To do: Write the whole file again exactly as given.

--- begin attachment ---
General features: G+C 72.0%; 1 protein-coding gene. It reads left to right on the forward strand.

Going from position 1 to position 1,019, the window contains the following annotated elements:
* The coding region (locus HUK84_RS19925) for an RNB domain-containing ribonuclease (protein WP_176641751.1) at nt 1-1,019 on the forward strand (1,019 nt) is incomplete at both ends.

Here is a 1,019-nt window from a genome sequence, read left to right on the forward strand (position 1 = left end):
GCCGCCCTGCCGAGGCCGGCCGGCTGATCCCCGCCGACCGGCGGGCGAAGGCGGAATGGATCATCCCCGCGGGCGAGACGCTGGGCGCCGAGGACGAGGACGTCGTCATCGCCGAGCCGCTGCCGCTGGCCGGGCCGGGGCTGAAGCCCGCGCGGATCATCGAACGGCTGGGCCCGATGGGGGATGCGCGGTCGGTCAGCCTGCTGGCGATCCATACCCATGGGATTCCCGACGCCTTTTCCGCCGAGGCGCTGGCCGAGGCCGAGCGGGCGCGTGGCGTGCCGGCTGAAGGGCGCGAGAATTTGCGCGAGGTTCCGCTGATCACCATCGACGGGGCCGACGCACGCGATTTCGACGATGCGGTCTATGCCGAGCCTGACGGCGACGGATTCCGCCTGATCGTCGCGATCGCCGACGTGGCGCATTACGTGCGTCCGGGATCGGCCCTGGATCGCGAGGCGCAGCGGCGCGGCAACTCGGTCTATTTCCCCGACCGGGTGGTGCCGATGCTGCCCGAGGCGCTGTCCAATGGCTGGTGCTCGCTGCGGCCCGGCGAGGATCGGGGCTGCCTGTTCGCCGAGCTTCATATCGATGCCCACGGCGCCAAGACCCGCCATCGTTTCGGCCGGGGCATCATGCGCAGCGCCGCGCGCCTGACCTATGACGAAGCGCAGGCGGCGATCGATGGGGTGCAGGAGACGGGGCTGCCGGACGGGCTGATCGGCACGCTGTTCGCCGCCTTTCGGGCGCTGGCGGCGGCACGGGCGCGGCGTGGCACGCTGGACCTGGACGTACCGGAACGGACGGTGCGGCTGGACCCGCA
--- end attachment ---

General features: G+C 72.0%; 1 protein-coding gene. It reads left to right on the forward strand.

Going from position 1 to position 1,019, the window contains the following annotated elements:
* The coding region (locus HUK84_RS19925) for an RNB domain-containing ribonuclease (protein WP_176641751.1) at nt 1-1,019 on the forward strand (1,019 nt) is incomplete at both ends.

Here is a 1,019-nt window from a genome sequence, read left to right on the forward strand (position 1 = left end):
GCCGCCCTGCCGAGGCCGGCCGGCTGATCCCCGCCGACCGGCGGGCGAAGGCGGAATGGATCATCCCCGCGGGCGAGACGCTGGGCGCCGAGGACGAGGACGTCGTCATCGCCGAGCCGCTGCCGCTGGCCGGGCCGGGGCTGAAGCCCGCGCGGATCATCGAACGGCTGGGCCCGATGGGGGATGCGCGGTCGGTCAGCCTGCTGGCGATCCATACCCATGGGATTCCCGACGCCTTTTCCGCCGAGGCGCTGGCCGAGGCCGAGCGGGCGCGTGGCGTGCCGGCTGAAGGGCGCGAGAATTTGCGCGAGGTTCCGCTGATCACCATCGACGGGGCCGACGCACGCGATTTCGACGATGCGGTCTATGCCGAGCCTGACGGCGACGGATTCCGCCTGATCGTCGCGATCGCCGACGTGGCGCATTACGTGCGTCCGGGATCGGCCCTGGATCGCGAGGCGCAGCGGCGCGGCAACTCGGTCTATTTCCCCGACCGGGTGGTGCCGATGCTGCCCGAGGCGCTGTCCAATGGCTGGTGCTCGCTGCGGCCCGGCGAGGATCGGGGCTGCCTGTTCGCCGAGCTTCATATCGATGCCCACGGCGCCAAGACCCGCCATCGTTTCGGCCGGGGCATCATGCGCAGCGCCGCGCGCCTGACCTATGACGAAGCGCAGGCGGCGATCGATGGGGTGCAGGAGACGGGGCTGCCGGACGGGCTGATCGGCACGCTGTTCGCCGCCTTTCGGGCGCTGGCGGCGGCACGGGCGCGGCGTGGCACGCTGGACCTGGACGTACCGGAACGGACGGTGCGGCTGGACCCGCA